For example, we all know doomscrolling is unhelpful – it plunges us into more despair, it incapacitates us, it hurts. On Sunday, I did a lot of it, and actually, that felt alright; it felt okay to be devastated, hopeless, and helpless.
Now, though, I don’t want to do that anymore. So I notice the urge to check the news or social media, and sometimes, thanks to mindfulness, I catch myself. If I’m already on social media, I try to notice when I’ve gotten lost and get a moment of awareness of what’s going on. I don’t have to repress anything – I just have to recognize what’s going on, and not indulge the urge that I know is not in my best interests. If I’m aware that I’m at risk of self-destructive behavior, I can set an intention to be mindful of the urge to indulge as soon as it arises – and then just hold it, say no thanks, and move on..
The same is true with harmful speech. Of course, some dialogue, even some argument, may be appropriate in a time like this, when people’s lives are at stake. But if I’m being honest with myself, I know that a lot of the crap I say and want to say – especially online – is not helping anybody. It’s just blowing off steam and causing more conflict in the process. So, with a little mindfulness, I can notice that the physical sensations of anger (heat, tension, heart rate) are present, and that’s a clue that maybe I shouldn’t post that angry note. If I succeed at this half the time, I give myself a little gold star.
And the same is even true with regulating our news intake. Believe me, you do not need to follow every horrifying event of this horrifying disaster. If you’re reading this, I suspect you are already over-informed. You definitely should not watch the explicit videos. So, before checking the news, do a quick mindful check-in: see how you’re feeling right now, in the body and mind. Will refreshing your news feed actually make you feel better? Or will it just scratch an itch until the wound is reopened, raw, and bleeding again?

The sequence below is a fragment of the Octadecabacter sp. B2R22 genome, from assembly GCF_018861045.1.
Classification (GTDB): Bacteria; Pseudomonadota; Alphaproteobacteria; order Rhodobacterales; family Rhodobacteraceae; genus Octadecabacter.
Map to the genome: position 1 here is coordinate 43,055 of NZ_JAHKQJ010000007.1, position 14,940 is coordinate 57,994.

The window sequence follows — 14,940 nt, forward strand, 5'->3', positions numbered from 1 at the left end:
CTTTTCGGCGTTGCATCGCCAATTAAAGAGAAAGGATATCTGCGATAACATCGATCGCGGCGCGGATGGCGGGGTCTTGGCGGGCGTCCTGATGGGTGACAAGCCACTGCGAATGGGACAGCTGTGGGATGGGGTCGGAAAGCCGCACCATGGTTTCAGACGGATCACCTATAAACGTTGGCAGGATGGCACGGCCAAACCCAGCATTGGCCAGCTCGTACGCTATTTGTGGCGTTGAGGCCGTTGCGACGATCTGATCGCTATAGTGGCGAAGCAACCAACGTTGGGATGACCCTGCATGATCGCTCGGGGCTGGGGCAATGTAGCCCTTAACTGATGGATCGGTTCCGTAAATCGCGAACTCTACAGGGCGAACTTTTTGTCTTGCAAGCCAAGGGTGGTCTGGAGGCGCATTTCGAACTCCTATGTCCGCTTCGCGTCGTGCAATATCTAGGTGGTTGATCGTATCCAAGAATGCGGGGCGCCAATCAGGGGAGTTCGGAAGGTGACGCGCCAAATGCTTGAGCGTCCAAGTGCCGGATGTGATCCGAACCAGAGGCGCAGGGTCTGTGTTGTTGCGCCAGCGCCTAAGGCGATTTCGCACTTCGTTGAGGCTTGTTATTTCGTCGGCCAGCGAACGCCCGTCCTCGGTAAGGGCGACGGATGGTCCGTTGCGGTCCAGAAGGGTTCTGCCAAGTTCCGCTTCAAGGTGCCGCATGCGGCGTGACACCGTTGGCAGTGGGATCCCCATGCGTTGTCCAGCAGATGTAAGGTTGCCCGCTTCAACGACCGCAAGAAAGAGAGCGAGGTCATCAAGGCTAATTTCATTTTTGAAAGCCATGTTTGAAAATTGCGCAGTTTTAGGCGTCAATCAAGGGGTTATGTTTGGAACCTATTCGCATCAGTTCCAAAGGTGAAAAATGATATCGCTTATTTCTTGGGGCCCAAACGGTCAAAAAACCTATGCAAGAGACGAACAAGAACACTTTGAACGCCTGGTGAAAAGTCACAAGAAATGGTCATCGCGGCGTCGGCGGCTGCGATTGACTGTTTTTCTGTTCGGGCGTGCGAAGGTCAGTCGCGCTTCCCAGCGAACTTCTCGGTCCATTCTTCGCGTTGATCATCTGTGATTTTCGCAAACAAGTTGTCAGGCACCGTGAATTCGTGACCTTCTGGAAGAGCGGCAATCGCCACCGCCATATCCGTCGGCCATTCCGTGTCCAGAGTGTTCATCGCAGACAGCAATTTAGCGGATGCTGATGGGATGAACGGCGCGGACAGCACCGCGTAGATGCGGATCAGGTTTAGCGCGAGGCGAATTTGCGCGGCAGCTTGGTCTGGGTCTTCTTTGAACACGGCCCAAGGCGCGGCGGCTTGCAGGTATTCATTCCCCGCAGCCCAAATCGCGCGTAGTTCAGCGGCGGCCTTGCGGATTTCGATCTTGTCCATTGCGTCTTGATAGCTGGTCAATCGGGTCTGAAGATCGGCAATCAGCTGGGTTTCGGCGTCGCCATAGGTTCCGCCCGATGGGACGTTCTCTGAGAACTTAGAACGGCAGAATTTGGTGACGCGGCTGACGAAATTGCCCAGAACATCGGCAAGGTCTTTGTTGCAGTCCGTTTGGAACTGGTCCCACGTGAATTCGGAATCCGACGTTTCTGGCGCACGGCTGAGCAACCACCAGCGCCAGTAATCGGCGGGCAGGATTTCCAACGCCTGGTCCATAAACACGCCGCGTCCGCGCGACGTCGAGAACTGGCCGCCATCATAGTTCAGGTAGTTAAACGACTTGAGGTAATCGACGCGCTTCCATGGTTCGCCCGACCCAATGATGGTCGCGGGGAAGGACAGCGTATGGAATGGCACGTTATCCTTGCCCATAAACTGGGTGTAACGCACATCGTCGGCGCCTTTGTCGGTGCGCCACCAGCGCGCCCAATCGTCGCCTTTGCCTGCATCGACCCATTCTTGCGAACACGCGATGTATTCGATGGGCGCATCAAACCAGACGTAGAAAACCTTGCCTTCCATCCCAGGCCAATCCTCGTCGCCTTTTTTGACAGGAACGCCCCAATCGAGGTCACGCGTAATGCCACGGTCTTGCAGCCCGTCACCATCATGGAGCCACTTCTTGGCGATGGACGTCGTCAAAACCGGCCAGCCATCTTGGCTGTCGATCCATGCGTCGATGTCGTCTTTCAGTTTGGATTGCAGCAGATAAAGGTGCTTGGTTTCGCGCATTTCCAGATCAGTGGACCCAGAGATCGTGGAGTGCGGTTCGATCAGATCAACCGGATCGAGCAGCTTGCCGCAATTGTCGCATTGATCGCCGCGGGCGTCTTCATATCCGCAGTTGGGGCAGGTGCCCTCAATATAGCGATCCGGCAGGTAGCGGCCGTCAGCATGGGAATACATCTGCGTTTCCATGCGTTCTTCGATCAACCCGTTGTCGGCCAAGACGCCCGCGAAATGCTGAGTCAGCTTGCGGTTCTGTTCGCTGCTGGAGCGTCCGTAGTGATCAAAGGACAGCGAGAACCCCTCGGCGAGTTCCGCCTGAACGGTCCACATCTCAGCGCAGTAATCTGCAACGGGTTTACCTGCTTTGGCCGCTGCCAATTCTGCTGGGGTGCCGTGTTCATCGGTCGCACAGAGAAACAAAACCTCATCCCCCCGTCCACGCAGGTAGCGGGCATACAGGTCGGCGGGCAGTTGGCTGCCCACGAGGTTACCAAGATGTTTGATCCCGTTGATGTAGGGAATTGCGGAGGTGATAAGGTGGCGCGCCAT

Mindfulness is also an ally in noticing when I’m running the same thoughts and anxieties over and over again in my mind. At such times, I might make a gentle mental note, as simple as the word “alright, there’s the anxiety,” so that I can, maybe let go of doing so. Or at least be more aware.
3. You are not alone, so don’t act like it
Primates, when they’re hurting, crave support and companionship. You are one of them. Consider reaching out to a friend, and asking how they’re doing. Or reach out and ask for support if you need it. This isn’t an invitation to debate the nature of Zionism – it’s an offer of support. Maybe that support can come in a group setting, or if you’re an introvert like me, maybe just one to one. But gently push yourself a little. Get over that inertia and fear. Listen more. Connect.
Remember, our pain, even our rage, ultimately comes from love, from a profound concern about the tragedies unfolding before us. Getting in touch with that reality can help us connect with one another in a more authentic way.
4. Don’t feel guilty about being a mess
I can’t emphasize this enough. It is, in my professional and rabbinic opinion, completely justified and understandable if you are a huge mess. I sure am. I can’t get my work done, I’m exhausted, I’m drained, and I’m angry. I am not anywhere near my best self right now.